Indiana, Purdue University to pilot vehicle-charging concrete

If it works, officials said the technology could be more widely deployed across Indiana's highways.
(Getty Images)

The Indiana Department of Transportation plans to develop wireless-charging technology that can be installed in pavement, allowing electric vehicles to charge while they drive, the department and Purdue University announced on Thursday.

INDOT said the project, expected to begin later this summer, will use a material from a German startup called Magment GmbH called magnetizable concrete, which is concrete cement mixed with and magnetic ferrite particles. If the project is successful, organizers said, the technology could be used to electrify a yet-to-be-determined segment of interstate highway in Indiana.

The agency said the first two phases of the project will involve pavement testing and analysis at the Joint Transportation Research Program — a collaboration between INDOT, the state’s higher education community and industry — while a third phase would have INDOT build a quarter-mile test track somewhere.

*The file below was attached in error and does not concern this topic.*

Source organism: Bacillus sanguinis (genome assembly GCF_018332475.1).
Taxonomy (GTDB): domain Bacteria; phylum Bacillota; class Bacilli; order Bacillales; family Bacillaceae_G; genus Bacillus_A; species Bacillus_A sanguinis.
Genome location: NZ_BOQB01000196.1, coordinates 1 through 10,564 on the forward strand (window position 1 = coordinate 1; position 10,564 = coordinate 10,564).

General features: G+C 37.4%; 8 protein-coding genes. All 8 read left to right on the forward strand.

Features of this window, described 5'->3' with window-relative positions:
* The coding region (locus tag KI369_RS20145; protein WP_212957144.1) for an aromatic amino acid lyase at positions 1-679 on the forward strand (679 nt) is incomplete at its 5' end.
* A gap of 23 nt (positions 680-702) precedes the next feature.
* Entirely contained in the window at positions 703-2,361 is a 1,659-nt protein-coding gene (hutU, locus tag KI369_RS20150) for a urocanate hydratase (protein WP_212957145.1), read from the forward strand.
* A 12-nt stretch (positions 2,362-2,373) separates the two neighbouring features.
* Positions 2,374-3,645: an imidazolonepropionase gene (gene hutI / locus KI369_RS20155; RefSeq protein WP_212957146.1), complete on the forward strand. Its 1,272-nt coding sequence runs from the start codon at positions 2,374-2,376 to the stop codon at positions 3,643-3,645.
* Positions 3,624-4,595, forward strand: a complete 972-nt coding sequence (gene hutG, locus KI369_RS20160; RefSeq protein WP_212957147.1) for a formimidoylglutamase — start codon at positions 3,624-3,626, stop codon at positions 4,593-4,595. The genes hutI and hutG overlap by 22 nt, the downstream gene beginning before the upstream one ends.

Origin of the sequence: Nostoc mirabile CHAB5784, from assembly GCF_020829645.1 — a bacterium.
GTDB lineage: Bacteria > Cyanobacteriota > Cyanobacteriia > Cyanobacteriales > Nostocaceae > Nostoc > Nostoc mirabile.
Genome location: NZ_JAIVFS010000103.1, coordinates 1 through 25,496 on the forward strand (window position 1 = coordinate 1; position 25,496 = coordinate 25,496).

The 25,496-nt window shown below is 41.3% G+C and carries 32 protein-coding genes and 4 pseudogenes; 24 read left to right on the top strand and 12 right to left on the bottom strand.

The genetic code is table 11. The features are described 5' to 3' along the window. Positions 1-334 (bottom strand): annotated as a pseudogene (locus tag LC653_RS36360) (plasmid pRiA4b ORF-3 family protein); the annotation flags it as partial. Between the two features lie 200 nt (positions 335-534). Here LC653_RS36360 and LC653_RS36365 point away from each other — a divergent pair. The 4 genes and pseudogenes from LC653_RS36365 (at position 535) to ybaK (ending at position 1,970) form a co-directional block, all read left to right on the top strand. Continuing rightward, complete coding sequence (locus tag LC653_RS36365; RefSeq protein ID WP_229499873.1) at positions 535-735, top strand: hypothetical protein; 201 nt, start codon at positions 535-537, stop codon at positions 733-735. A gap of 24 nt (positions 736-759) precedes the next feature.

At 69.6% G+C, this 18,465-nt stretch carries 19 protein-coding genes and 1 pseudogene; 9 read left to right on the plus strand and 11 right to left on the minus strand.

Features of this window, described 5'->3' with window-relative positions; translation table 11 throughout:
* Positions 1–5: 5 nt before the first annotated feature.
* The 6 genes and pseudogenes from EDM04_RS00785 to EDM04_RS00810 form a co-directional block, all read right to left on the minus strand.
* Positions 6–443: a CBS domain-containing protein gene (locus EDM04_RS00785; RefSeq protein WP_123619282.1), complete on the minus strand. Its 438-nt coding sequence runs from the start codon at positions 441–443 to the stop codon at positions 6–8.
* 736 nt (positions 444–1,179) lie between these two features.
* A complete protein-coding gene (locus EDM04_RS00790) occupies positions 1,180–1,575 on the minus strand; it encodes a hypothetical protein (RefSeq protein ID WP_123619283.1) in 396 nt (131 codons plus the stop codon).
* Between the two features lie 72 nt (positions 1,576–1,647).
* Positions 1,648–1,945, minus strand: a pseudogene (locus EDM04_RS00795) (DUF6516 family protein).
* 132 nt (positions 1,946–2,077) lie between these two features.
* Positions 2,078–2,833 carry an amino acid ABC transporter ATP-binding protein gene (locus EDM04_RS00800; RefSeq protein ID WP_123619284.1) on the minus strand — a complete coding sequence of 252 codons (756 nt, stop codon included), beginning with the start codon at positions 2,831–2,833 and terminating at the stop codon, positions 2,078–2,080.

Separately, Stanford University and Cornell University have been working on wireless vehicle charging for several years. Companies in Sweden and Israel, too, have developed technology that can charge vehicles in motion. A company called Systems Control Technology began testing “a method of inductively transferring electric power to a moving road vehicle so that its batteries could be recharged on the fly” in downtown Santa Barbara decades ago, according to Steven Shladover, a research engineer at UC Berkeley.


But installing the infrastructure for charging lanes at scale would require an immense overhaul of U.S. roadways, Cornell researcher Khurram Afridi told Business Insider earlier this year. Afridi has been working on a solution for more than seven years that would use electrical fields, rather than magnetic fields, to power vehicles in motion.

Indiana’s project falls under an engineering research center called the Advancing Sustainability through Power Infrastructure for Road Electrification, or ASPIRE, which is a multi-university and public-private center funded by the National Science Foundation.

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